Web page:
Impure Portraiture

Not a blanket-endorsement of R.L. Dabney as a true Christian, but I like these statements he makes about those who legitimize impure portraiture.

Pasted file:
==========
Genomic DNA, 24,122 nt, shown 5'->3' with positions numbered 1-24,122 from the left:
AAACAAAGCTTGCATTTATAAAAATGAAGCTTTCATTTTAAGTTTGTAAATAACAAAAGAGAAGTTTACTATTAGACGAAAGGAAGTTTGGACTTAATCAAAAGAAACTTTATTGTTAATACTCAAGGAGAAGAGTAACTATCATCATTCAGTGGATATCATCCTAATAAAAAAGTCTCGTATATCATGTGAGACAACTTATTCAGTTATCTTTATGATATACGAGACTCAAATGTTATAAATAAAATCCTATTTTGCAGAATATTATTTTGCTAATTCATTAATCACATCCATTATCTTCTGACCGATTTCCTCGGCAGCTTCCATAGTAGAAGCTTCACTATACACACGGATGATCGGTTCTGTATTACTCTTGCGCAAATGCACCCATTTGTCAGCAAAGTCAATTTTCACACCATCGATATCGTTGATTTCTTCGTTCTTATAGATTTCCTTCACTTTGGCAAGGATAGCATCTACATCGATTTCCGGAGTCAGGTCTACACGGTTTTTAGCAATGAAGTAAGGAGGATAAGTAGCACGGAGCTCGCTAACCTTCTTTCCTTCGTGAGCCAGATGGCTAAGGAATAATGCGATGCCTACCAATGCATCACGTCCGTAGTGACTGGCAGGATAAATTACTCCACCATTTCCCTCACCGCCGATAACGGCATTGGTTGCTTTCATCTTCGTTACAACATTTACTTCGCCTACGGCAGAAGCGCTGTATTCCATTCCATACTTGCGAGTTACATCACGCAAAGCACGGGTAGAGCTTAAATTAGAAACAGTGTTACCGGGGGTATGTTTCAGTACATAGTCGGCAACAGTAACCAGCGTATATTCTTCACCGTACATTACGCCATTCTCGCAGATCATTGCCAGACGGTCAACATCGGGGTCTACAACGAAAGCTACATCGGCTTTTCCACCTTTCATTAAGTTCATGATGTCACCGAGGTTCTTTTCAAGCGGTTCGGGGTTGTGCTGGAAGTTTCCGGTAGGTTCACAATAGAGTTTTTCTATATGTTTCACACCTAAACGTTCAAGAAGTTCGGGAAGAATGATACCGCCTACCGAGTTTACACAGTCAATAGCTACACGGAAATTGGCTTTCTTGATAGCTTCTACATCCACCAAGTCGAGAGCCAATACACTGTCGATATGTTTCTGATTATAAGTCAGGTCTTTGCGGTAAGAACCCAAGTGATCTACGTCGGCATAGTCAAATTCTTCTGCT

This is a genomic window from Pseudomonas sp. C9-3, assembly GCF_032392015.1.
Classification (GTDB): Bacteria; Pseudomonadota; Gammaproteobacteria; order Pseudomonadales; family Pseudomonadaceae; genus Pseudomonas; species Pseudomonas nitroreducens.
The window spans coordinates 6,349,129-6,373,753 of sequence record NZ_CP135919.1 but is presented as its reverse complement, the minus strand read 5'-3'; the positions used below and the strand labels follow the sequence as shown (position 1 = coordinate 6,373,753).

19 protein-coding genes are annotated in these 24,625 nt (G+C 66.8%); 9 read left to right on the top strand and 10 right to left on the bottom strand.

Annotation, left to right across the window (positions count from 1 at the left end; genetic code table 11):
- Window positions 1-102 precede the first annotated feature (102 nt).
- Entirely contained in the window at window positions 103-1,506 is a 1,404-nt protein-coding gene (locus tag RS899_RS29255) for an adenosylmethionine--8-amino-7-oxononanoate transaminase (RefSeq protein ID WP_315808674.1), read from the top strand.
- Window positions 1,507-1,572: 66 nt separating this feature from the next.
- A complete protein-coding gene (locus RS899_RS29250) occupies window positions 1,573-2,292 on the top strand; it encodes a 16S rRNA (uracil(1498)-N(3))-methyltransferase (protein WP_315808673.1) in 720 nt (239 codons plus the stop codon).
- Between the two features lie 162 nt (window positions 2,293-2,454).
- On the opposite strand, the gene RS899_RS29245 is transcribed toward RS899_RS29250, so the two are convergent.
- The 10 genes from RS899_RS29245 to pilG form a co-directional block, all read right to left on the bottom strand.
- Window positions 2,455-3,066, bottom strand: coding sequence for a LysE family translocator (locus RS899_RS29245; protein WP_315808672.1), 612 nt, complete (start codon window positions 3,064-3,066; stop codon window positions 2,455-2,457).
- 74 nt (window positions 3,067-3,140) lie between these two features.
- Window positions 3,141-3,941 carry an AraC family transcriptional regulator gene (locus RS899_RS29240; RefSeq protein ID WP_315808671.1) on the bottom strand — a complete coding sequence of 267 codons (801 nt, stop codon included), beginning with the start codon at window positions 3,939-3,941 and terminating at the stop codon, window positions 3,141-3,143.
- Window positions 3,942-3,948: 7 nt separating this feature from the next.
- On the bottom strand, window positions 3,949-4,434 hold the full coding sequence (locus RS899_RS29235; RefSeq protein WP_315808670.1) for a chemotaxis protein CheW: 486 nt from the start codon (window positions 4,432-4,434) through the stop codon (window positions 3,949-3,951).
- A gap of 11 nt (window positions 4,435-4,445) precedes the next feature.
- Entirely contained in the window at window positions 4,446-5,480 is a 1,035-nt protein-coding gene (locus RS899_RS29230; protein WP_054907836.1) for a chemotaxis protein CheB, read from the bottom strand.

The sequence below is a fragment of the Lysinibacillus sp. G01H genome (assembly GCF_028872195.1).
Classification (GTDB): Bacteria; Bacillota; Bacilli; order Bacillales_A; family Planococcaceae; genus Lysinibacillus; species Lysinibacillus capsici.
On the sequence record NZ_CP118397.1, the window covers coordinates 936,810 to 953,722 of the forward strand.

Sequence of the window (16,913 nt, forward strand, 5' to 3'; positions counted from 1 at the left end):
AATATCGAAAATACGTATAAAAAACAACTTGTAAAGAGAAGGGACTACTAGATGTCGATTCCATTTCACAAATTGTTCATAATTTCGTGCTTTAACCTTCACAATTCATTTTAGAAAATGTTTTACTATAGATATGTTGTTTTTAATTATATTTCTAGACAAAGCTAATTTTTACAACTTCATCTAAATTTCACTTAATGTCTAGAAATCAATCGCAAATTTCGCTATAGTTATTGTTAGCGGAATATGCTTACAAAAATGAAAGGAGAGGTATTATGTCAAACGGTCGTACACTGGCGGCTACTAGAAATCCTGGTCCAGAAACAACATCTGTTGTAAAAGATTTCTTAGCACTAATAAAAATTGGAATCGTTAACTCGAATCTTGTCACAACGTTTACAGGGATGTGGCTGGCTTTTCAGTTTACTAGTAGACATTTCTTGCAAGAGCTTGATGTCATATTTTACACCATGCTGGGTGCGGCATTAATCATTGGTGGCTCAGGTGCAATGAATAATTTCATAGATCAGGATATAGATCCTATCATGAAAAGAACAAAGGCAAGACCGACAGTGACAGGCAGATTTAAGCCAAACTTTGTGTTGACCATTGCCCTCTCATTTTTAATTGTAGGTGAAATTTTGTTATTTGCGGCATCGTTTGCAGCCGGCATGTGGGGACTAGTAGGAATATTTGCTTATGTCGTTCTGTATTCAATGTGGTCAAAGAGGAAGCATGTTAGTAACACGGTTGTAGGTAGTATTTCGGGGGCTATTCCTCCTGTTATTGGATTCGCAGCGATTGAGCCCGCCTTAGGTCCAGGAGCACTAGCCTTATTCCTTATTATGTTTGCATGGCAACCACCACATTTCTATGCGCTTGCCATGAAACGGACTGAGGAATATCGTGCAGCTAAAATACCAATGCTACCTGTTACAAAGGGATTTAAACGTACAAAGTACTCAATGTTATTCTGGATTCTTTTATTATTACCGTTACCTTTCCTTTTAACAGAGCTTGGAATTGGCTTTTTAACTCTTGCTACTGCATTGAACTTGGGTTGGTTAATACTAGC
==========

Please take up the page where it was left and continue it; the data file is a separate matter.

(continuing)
“A few words as to unchastity outside the family relation. The preservation of our own and our fellow-creatures’ purity is a peculiarly important duty, because all breaches thereof have a tendency to undermine the family—the corner-stone of earthly welfare; because sins against purity are so clearly connected with other sins, as concealment, selfishness, evil company, drunkenness, obscenity and homicide; because experience shows (Paul, I. Cor. vi. 18) that this sin is peculiarly imbruting and corrupting. Hence, the clear duty of preserving purity in dress, deportment and gesture, language, reading and thought. There is a school of literature, so called, once under the ban of all decent people, which now claims that the portraiture of sins against purity is a legitimate branch of art, inasmuch as the true mission of literature is to portray all commanding human emotions. I answer: Just so much as the concocting of the poisoner’s ‘hell-broth’ is a legitimate branch of cookery! All such portraitures in language, painting, statuary and theaters is perilous and criminal. Was He mistaken who said: ‘Keep thy heart with all diligence; for out of it are the issues of life’? If not, I am right” (R.L. Dabney, The Practical Philosophy, p. 370).